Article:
In the wake of The Ocean‘s highly successful Pelagial, a new strain of post metal was born, one which flirts with the antics of stoner and doom. Feeding off the latter of that seminal 2012 album, this style of music utilizes delay-ridden techniques in conjunction with fuzzy feedback and hoarse vocals to create its emotional impact, blending both atmosphere and visceral assaults. North, fresh off the tour with Intronaut and the aforementioned band (a tour being wrapped up next month), belong to the lower end of such a style. Their Light the Way attempts a blend of more ephemeral guitar lines that might echo So Hideous or Junius and feedback drenched chords that belong on a Earthship or Lo! album, or any of the sister projects that make up The Ocean Collective.
But does it work? Yes and no: every track, on its own, is a solid and well thought out unit, expertly weaving between the two styles. However, something about the album structure doesn’t click and the tracks tend to blend together. It takes several listens to tell them apart and, even then, one finds himself drifting into a a sea of sameness as lead after fuzzy riff crashes down upon him. Let’s start with the good however. The self titled track is all you need in order to grasp the initial charm that Light the Way holds. It begins with a melodic intro that quickly drowns in a towering riff backed by present cymbals and a powerful bass. The vocals are especially endearing, reminding us of The Atlas Moth‘s hoarse rendition of pain and confusion.
The track doesn’t bore as well: it quickly introduces three different guitar lines to mix things up. One continues the original chord progression. One executes a brief, brighter riff as if from Baroness while yet another adds a more ephemeral lead, hinting towards the post metal influences we mentioned above. Near the middle, the main riff goes even slower why the vocals go even higher, creating a truly sludgy passageway towards the end of the track. This end, in turn is an emotional return and resurgence of the post metal elements embedded throughout the track.
So far, so good. The issue that all the longer tracks on the album, like “Weight Of All Thoughts” that comes right after or “From This Soil” near the end, utilize the same formula. The track starts off at almost its heaviest, leads up to a heavier middle section, and then ends with a more emotional return to the original structure of the track. The shorter tracks are almost always transition tracks and fail to make a mark on this repeating diagram. Oh, except for “Primal Bloom”, one of the most interesting tracks on the album. Since it doesn’t have the runtime to perform the valley-like structure of the long tracks, it’s a faster, more direct track and presents the element which North should have introduced more of into the album: groove, tenacity and aggression.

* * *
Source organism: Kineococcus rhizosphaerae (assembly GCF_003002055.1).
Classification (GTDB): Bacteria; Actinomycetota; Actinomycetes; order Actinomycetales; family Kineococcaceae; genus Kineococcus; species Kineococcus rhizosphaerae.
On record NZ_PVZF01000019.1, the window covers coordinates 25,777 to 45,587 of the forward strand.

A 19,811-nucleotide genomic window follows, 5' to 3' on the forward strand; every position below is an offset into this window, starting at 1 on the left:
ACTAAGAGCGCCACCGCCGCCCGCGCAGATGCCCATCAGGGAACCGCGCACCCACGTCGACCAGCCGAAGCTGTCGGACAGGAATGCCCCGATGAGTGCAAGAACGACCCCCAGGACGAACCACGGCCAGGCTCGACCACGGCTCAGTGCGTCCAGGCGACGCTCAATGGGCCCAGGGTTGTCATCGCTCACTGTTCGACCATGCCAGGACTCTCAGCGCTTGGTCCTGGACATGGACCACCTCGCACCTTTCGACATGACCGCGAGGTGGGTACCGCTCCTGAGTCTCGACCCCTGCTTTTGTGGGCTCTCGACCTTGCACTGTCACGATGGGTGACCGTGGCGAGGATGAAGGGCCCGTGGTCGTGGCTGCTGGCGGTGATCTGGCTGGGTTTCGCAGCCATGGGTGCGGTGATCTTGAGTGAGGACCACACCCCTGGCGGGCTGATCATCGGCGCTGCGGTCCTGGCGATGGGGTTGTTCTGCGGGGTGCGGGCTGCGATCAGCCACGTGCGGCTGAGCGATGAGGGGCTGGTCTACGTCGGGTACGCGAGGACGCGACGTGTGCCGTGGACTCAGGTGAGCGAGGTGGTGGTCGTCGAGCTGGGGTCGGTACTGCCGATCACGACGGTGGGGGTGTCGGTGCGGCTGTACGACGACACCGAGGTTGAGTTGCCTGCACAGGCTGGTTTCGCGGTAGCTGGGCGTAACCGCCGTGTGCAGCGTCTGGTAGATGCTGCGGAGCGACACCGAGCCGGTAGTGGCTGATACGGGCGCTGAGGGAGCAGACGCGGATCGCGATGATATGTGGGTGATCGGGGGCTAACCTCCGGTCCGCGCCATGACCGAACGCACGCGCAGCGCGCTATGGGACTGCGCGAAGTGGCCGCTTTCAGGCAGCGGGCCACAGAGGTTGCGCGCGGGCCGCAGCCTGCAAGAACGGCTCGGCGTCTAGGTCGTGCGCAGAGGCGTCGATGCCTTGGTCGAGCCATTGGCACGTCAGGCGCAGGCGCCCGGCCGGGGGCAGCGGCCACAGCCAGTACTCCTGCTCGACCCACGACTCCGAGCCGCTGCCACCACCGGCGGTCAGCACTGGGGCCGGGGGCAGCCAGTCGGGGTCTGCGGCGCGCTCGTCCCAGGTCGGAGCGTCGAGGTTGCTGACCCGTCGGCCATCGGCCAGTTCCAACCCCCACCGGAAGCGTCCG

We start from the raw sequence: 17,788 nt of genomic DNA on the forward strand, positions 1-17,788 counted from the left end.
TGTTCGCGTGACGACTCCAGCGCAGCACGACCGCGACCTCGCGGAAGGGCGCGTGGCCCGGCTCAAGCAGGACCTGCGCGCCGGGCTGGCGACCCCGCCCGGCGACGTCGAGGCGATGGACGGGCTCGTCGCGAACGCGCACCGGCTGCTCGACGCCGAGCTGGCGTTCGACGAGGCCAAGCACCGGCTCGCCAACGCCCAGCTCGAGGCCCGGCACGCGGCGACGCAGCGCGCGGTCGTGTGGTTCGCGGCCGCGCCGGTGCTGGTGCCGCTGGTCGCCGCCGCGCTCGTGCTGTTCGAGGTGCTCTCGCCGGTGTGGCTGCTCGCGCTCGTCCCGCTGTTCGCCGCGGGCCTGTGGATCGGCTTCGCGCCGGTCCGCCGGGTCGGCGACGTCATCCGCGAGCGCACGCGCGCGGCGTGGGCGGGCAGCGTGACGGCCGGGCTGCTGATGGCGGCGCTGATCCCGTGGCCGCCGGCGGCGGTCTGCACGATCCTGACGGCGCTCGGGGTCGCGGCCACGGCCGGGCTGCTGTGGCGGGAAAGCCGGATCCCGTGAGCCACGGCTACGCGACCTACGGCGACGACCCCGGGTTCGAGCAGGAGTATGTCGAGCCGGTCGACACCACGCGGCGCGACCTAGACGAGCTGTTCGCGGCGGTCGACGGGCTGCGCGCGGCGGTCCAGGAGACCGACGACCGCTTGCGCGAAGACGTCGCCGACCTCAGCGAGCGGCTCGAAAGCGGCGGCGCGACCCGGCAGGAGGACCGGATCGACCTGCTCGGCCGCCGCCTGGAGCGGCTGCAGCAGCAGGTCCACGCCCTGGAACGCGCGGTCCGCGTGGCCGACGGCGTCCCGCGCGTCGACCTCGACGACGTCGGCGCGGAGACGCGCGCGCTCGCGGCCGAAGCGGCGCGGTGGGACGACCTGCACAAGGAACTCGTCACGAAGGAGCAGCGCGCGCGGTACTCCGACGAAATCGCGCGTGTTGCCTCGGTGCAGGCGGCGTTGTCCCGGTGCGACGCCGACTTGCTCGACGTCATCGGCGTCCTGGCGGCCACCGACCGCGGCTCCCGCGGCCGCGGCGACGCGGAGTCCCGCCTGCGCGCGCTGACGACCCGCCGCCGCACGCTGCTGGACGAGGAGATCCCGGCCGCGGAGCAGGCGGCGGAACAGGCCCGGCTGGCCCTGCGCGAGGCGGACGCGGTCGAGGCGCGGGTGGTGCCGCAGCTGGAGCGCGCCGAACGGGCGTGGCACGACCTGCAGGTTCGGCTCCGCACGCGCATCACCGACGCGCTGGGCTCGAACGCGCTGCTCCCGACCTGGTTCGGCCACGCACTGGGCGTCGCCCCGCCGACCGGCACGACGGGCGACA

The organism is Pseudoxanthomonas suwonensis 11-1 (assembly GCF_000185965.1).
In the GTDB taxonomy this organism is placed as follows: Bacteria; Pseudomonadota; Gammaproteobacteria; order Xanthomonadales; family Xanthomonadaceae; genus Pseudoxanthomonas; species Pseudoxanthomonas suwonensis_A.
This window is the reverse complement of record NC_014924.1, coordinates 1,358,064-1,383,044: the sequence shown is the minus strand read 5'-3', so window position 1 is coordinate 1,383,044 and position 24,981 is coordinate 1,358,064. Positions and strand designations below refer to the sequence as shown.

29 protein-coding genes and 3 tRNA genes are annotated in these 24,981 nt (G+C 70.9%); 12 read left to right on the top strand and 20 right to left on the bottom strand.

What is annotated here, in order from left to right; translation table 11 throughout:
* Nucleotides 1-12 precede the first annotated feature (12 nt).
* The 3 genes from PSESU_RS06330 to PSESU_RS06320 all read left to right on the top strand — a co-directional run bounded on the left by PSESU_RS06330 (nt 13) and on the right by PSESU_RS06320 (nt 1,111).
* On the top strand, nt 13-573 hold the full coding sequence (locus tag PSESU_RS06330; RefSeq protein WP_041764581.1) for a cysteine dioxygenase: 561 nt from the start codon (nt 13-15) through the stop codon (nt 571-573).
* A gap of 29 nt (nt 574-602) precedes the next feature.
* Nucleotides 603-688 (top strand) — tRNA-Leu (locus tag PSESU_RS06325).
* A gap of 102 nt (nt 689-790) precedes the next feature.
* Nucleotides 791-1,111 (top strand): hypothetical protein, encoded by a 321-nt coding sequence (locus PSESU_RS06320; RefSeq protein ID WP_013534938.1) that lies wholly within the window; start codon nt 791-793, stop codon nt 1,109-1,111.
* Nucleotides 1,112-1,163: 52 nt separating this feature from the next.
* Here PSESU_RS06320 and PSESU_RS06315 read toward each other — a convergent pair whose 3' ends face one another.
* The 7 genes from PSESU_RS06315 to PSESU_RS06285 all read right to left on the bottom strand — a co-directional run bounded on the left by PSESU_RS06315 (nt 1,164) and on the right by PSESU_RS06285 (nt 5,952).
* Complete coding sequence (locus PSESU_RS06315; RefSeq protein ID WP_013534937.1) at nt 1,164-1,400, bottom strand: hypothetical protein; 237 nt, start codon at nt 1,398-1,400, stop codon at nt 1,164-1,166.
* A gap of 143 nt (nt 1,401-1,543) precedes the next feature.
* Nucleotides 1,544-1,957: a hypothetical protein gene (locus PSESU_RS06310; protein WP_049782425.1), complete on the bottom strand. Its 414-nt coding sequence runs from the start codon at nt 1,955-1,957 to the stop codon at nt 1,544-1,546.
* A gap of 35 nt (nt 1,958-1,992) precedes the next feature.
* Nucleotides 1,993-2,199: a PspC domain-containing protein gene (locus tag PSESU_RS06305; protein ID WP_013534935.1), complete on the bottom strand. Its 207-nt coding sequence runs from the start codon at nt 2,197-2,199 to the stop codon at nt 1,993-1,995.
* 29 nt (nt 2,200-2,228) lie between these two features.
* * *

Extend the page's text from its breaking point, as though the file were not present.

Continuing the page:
All in all, Light the Way is not a bad album, to be sure. It holds its own in rotation just as long as you splice it with other, more varied music. When the tracks are taken by themselves in this way, it definitely scratches the itch which calls for the highs and lows of stoner influenced post metal. It’s a shame that when the pieces are put together the color pallette runs dry and bland. A little more groove would have elevated many of the passages into realms of memorability and, more importantly, garnered the album a dynamic it sorely needs. As it stands, we must make do with the tracks as they stand on their own, like dolmens hinting at what could have been and yet wasn’t.
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